The past few weeks have been really, really tough. I’m about to tell you a cautionary tale of what happens when blogging friendships go bad.
Being in the blogging world can be pretty high pressured. If you’re reading this and you’re a blogger, chances are you’ve felt the unrelenting pressure to “do and say the right thing”. Put on top of that the fear of how you are seen as a person and the need to be successful (if you view blogging as a potential career) and you’ve got yourself a recipe for some serious blogging anxiety. In order to be a blogger, you have to have an ego – it’s a fact of this little micro-cosmos. You might have oodles of ego, or you might have a teeny tiny bit of it, but you need something to be able to put yourself out there and believe that the content you put out is something that other people are going to want to read. Come on now lads, be honest with yourselves – blogging is an egocentric act, even if you have non-egocentric aspirations.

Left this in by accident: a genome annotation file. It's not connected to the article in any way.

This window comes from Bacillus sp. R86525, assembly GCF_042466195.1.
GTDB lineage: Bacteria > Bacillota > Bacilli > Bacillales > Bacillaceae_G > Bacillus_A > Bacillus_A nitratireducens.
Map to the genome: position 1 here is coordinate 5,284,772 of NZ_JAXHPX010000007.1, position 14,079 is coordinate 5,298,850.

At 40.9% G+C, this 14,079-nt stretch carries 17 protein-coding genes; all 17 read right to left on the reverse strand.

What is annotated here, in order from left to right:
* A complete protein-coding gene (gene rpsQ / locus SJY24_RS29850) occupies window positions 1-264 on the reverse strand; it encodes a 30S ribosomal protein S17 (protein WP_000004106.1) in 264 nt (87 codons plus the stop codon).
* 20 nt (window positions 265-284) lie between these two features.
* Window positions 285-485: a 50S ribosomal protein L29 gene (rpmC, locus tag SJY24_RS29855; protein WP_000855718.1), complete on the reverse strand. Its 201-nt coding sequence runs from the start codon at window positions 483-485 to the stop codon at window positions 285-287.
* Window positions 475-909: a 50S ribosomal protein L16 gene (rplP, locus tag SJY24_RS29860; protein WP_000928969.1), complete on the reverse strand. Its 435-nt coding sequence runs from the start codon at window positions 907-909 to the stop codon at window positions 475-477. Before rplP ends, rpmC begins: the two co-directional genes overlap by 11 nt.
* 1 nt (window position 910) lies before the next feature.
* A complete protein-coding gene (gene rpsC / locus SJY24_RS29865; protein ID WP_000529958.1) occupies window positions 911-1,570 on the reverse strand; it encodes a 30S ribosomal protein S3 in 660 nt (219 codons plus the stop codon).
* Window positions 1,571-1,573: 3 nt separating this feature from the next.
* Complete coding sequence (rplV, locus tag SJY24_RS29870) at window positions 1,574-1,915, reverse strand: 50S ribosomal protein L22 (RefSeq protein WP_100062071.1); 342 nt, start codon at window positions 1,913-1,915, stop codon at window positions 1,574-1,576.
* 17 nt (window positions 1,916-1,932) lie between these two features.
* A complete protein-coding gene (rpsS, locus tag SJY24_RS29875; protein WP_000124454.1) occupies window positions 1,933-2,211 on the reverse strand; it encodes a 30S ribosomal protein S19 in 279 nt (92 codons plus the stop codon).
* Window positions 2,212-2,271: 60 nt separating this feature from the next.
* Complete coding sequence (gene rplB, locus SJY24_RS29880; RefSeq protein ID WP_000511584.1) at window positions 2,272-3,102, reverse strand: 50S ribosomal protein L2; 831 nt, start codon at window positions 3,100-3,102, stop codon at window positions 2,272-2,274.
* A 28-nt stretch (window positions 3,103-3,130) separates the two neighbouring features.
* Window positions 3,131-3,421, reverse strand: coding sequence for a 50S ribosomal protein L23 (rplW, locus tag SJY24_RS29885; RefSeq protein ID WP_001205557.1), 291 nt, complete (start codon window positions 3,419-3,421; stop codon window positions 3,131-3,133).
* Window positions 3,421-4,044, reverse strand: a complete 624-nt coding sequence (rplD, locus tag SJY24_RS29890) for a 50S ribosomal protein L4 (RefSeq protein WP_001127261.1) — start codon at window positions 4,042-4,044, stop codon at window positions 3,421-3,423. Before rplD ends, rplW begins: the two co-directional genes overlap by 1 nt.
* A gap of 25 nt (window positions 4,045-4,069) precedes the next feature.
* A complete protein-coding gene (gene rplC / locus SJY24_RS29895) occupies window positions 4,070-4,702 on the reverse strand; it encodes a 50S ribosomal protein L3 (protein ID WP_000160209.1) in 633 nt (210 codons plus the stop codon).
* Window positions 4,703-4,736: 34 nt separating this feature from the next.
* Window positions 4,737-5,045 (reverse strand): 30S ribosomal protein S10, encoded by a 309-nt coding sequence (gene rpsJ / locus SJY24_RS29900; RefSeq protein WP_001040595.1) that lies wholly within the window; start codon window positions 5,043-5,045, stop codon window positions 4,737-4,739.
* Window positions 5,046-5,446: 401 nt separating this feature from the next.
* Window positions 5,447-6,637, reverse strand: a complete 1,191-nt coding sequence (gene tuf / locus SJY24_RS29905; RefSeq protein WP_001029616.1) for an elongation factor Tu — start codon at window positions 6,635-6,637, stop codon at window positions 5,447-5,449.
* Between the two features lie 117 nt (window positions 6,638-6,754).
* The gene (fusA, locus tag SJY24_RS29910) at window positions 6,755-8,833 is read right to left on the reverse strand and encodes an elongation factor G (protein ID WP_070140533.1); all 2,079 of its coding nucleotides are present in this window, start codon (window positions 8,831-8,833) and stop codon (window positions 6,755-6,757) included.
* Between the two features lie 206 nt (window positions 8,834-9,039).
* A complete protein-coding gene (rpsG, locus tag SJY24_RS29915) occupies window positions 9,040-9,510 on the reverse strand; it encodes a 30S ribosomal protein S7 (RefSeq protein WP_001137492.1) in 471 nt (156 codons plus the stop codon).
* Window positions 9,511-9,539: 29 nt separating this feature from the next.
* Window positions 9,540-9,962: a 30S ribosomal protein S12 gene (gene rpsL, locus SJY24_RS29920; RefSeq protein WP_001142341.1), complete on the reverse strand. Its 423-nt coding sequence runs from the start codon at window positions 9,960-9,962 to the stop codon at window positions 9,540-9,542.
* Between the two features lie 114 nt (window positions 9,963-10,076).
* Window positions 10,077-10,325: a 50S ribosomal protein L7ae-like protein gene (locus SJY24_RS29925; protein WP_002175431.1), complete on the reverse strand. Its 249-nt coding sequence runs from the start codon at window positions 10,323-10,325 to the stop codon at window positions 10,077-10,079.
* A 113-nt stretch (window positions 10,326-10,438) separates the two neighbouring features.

Unfortunately, as I have learned, sometimes the act of being driven and focused on your own personal goal (which, contrary to popular belief is not a negative thing) can result in some people around you getting the wrong idea about you and formulating a skewed view of who you are. I’ve also learned that this is actually an inevitability – no matter what you do to try and combat it. Just as you want to get ahead, so do others and sometimes you will crash into each other.
I’m an honest and open person (no shit Sherlock, this is why this post is happening), I help people where I can, I do my utmost to support and advise, I’m an excellent friend (even if I do say so myself) and I’m fiercely loyal – but I’m also a bit of a go-getter and I’m very determined. The two sides of my personality can work very well hand in hand, but as I’ve found out recently, it’s possible for some people can miss the loyal friend part and focus on the determined go-getter part. This means that some people can misread me as only being out for myself, making friends to get ahead and selfish. I’m not oblivious to this – In fact I’m extremely sensitive to it – but generally I’ve learned to ignore it as people who actually know me and who I am will know that this isn’t the correct view of what I’m about.